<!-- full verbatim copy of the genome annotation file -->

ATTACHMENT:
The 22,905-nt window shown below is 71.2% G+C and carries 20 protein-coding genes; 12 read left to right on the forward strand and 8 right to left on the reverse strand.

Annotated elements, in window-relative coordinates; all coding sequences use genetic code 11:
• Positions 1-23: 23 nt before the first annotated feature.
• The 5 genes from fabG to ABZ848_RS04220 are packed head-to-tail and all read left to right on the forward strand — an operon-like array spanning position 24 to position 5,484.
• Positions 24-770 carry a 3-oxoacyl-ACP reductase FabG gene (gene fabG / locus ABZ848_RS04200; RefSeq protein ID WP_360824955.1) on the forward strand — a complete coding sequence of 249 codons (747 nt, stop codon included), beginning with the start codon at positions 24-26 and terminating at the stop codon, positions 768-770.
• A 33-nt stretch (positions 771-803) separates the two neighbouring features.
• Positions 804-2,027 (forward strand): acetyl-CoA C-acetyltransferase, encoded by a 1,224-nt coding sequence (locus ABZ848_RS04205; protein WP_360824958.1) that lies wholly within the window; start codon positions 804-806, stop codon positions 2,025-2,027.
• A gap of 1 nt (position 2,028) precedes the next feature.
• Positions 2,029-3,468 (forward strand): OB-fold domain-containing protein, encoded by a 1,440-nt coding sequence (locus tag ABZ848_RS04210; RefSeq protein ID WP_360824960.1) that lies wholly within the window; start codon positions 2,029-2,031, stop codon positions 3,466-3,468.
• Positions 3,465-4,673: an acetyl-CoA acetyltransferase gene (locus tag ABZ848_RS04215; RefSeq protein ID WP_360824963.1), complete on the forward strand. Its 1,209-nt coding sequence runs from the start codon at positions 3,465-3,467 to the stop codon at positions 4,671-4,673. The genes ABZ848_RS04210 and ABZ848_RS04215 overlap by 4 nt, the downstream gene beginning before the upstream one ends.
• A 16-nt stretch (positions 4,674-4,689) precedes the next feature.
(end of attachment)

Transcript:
The 22,905-nt window shown below is 71.2% G+C and carries 20 protein-coding genes; 12 read left to right on the forward strand and 8 right to left on the reverse strand.

Annotated elements, in window-relative coordinates; all coding sequences use genetic code 11:
• Positions 1-23: 23 nt before the first annotated feature.
• The 5 genes from fabG to ABZ848_RS04220 are packed head-to-tail and all read left to right on the forward strand — an operon-like array spanning position 24 to position 5,484.
• Positions 24-770 carry a 3-oxoacyl-ACP reductase FabG gene (gene fabG / locus ABZ848_RS04200; RefSeq protein ID WP_360824955.1) on the forward strand — a complete coding sequence of 249 codons (747 nt, stop codon included), beginning with the start codon at positions 24-26 and terminating at the stop codon, positions 768-770.
• A 33-nt stretch (positions 771-803) separates the two neighbouring features.
• Positions 804-2,027 (forward strand): acetyl-CoA C-acetyltransferase, encoded by a 1,224-nt coding sequence (locus ABZ848_RS04205; protein WP_360824958.1) that lies wholly within the window; start codon positions 804-806, stop codon positions 2,025-2,027.
• A gap of 1 nt (position 2,028) precedes the next feature.
• Positions 2,029-3,468 (forward strand): OB-fold domain-containing protein, encoded by a 1,440-nt coding sequence (locus tag ABZ848_RS04210; RefSeq protein ID WP_360824960.1) that lies wholly within the window; start codon positions 2,029-2,031, stop codon positions 3,466-3,468.
• Positions 3,465-4,673: an acetyl-CoA acetyltransferase gene (locus tag ABZ848_RS04215; RefSeq protein ID WP_360824963.1), complete on the forward strand. Its 1,209-nt coding sequence runs from the start codon at positions 3,465-3,467 to the stop codon at positions 4,671-4,673. The genes ABZ848_RS04210 and ABZ848_RS04215 overlap by 4 nt, the downstream gene beginning before the upstream one ends.
• A 16-nt stretch (positions 4,674-4,689) precedes the next feature.